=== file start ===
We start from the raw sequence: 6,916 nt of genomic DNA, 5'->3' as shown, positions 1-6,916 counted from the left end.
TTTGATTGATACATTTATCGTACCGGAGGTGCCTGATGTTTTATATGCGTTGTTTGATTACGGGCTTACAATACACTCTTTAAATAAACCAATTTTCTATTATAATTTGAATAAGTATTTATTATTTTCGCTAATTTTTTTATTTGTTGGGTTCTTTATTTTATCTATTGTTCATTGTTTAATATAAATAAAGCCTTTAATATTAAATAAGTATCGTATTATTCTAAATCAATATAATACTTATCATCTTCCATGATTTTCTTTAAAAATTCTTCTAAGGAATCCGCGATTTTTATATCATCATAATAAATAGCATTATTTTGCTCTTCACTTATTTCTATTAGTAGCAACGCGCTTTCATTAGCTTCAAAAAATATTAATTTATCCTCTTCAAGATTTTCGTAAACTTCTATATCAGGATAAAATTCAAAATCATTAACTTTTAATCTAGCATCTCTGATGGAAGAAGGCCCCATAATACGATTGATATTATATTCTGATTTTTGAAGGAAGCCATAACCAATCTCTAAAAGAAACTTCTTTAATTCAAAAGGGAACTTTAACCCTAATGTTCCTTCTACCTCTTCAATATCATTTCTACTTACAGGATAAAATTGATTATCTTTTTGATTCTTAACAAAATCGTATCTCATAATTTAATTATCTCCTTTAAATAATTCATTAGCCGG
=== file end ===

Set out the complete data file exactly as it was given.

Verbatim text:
We start from the raw sequence: 6,916 nt of genomic DNA, 5'->3' as shown, positions 1-6,916 counted from the left end.
TTTGATTGATACATTTATCGTACCGGAGGTGCCTGATGTTTTATATGCGTTGTTTGATTACGGGCTTACAATACACTCTTTAAATAAACCAATTTTCTATTATAATTTGAATAAGTATTTATTATTTTCGCTAATTTTTTTATTTGTTGGGTTCTTTATTTTATCTATTGTTCATTGTTTAATATAAATAAAGCCTTTAATATTAAATAAGTATCGTATTATTCTAAATCAATATAATACTTATCATCTTCCATGATTTTCTTTAAAAATTCTTCTAAGGAATCCGCGATTTTTATATCATCATAATAAATAGCATTATTTTGCTCTTCACTTATTTCTATTAGTAGCAACGCGCTTTCATTAGCTTCAAAAAATATTAATTTATCCTCTTCAAGATTTTCGTAAACTTCTATATCAGGATAAAATTCAAAATCATTAACTTTTAATCTAGCATCTCTGATGGAAGAAGGCCCCATAATACGATTGATATTATATTCTGATTTTTGAAGGAAGCCATAACCAATCTCTAAAAGAAACTTCTTTAATTCAAAAGGGAACTTTAACCCTAATGTTCCTTCTACCTCTTCAATATCATTTCTACTTACAGGATAAAATTGATTATCTTTTTGATTCTTAACAAAATCGTATCTCATAATTTAATTATCTCCTTTAAATAATTCATTAGCCGG